Tonyblack wrote: :lol: Glad to hear it!


You might not be so glad when I post it. :lol: It's in a similar vein to the stuff that got me "banned" from Jan's forum! :twisted:
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Postby swreader » Fri Jul 31, 2009 4:36 pm

Not quite through with Maurice Pooh, but am looking forward with considerable interest to your post. :o

You know, every time I read most Pratchett novels, I see something new and different I hadn't seen before--and these conversations, even when we don't agree with each other (as in Batty, I think we'll have to agree to disagree on that point about Vimes and Vetinari)--the discussions give me a new way of looking at things.

I told Tony the other day that he's had a lot to do with making this board so good. But so have all of you. It's such a delight to have a board where people actually read the books, and are willing to talk about why they like (or dislike) a particular novel. :D
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Postby Jan Van Quirm » Fri Jul 31, 2009 5:19 pm

pooh wrote:Tonyblack wrote:
Glad to hear it!


You might not be so glad when I post it. It's in a similar vein to the stuff that got me "banned" from Jan's forum!

Bowl of Petunias ~ Hitchhikers Guide to the Galaxy wrote:"Oh no! Not again"

*sighs* I thought the decision was reached mutually you ratbag! There was an alternative to falling on your sword - it just involved gags (leather ones) and thumbscrews.... :twisted:

And where pray do dancing politicians 6000 years ago come into a story about flamin' rats?! *shakes head* :lol:
Last edited by Jan Van Quirm on Thu Oct 29, 2009 2:58 pm, edited 1 time in total.
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Postby ja4884 » Wed Oct 28, 2009 1:45 pm

Just a small comment on Guards Guards, the passage where Vimes is in the gutter and thinking of the city as wossname (woman) is a direct skit of the crime novels of Ed McBain.

They are a huge series of books set in America (can't remember either the city or the precinct but it could be the 84th) which tells the stories of a bunch of policemen and women trying to do there jobs in a lawless society (ringing any bells :) ).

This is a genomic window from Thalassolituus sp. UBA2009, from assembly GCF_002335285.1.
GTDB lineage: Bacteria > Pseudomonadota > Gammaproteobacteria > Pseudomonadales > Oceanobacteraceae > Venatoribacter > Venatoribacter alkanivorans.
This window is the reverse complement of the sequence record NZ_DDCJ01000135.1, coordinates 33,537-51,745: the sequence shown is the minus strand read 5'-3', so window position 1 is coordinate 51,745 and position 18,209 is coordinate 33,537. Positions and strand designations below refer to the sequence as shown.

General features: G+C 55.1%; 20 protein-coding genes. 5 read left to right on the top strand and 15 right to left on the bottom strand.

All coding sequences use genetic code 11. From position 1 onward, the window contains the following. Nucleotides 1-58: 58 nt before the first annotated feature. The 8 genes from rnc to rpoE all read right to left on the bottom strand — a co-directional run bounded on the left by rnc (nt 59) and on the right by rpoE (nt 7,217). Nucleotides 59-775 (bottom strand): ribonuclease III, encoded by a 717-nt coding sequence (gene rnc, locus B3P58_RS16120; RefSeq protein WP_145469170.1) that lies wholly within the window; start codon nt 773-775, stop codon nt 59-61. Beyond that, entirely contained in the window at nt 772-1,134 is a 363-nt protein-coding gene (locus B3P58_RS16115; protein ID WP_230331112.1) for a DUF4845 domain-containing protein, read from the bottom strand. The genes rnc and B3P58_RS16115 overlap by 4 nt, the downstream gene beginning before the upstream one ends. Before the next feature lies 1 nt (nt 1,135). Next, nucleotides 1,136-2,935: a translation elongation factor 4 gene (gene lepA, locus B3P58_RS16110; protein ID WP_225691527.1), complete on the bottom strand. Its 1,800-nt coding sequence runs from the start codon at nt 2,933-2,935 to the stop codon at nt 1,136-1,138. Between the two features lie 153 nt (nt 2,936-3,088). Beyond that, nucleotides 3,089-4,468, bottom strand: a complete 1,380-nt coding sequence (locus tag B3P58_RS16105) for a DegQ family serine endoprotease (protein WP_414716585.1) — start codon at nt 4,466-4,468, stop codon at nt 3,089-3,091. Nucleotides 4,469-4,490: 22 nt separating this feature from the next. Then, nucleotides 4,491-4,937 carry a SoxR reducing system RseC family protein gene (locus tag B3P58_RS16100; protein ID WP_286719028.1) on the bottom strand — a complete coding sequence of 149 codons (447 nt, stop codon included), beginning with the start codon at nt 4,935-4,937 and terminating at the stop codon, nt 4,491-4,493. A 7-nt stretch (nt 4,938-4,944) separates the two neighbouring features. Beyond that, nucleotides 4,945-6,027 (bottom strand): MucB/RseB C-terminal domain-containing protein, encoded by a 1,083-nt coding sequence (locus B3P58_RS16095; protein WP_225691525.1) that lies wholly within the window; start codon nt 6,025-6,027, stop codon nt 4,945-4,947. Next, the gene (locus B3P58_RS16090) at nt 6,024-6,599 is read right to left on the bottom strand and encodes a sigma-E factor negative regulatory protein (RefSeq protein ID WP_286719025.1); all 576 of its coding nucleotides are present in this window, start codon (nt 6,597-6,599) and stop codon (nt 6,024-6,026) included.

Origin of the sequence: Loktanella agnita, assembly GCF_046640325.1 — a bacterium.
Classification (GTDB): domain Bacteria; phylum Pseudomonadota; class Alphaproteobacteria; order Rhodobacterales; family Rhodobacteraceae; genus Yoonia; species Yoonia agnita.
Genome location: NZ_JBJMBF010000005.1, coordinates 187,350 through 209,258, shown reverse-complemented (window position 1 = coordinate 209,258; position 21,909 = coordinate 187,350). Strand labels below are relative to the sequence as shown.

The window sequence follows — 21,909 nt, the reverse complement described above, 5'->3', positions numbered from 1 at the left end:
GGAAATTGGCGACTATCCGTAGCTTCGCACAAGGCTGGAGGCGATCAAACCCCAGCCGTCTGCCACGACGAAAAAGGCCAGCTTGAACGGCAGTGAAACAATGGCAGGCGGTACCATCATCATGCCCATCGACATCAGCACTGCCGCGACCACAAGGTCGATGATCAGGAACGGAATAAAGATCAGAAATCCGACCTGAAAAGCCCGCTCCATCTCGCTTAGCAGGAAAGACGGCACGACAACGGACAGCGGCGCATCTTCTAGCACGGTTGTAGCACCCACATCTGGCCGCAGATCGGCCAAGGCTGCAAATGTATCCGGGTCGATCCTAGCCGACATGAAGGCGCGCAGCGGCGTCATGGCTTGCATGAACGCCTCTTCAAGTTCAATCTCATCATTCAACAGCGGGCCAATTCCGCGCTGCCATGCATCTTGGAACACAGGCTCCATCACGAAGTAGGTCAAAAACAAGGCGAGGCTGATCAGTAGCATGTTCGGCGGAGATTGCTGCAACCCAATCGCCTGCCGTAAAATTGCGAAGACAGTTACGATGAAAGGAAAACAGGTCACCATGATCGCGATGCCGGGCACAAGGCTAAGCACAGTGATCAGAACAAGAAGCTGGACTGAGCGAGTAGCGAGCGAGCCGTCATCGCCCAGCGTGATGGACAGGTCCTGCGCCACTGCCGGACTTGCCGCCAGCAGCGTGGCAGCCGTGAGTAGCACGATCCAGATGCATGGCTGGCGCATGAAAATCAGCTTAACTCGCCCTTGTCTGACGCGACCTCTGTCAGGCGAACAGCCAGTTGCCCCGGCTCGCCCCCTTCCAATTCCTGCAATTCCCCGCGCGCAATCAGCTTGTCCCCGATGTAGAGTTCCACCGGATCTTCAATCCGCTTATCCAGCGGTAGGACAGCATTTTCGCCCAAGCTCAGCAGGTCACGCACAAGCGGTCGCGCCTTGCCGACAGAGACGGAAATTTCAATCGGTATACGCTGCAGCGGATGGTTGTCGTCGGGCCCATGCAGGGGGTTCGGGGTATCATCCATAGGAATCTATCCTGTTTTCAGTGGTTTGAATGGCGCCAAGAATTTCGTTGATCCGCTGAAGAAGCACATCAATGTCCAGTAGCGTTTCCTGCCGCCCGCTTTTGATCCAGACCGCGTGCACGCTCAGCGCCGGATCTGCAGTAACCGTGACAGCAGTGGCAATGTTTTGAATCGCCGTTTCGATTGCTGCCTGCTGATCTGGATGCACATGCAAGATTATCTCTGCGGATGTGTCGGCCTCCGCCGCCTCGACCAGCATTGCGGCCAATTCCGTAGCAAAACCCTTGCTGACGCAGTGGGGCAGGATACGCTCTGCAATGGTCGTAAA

They are nothing like the Discworld Watch books, apart from the protagonist always going on about the city being a woman, who will both kick you in the nuts and open her arms wide to you, but they are a great read.
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Postby Dotsie » Thu Oct 29, 2009 1:32 pm

Terry is great at recycling :lol:
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Re: Guards! Guards! Discussion Group

Postby DreadfulKata » Wed Jan 16, 2013 2:46 pm

Interesting. It's always funny the points other fans take issue with...

For instance, I never had a problem with the notion Sybil might be talking about putting some of her dragons to sleep. Probably not the Sybil of later books, but in G!G! she strikes me as more of a breeder than anything. People who work with animals - vets and so on - care so much about animals they dedicate their lives to helping them. but they'll still put a dog to sleep without a flicker of sentimentality (and not just sick dogs - some shelters euthanise dogs they can't rehome etc). So to me there was nothing jarring about the implication that Sybil might put Errol to sleep.

I also didn't worry much about the references in Vime's opening scene (and from Fred Colon) to him being brung low by a woman. There's some indication that actually this means the city-as-a-woman in what I agree is totally a parody/reference to a very noir kind of monologue.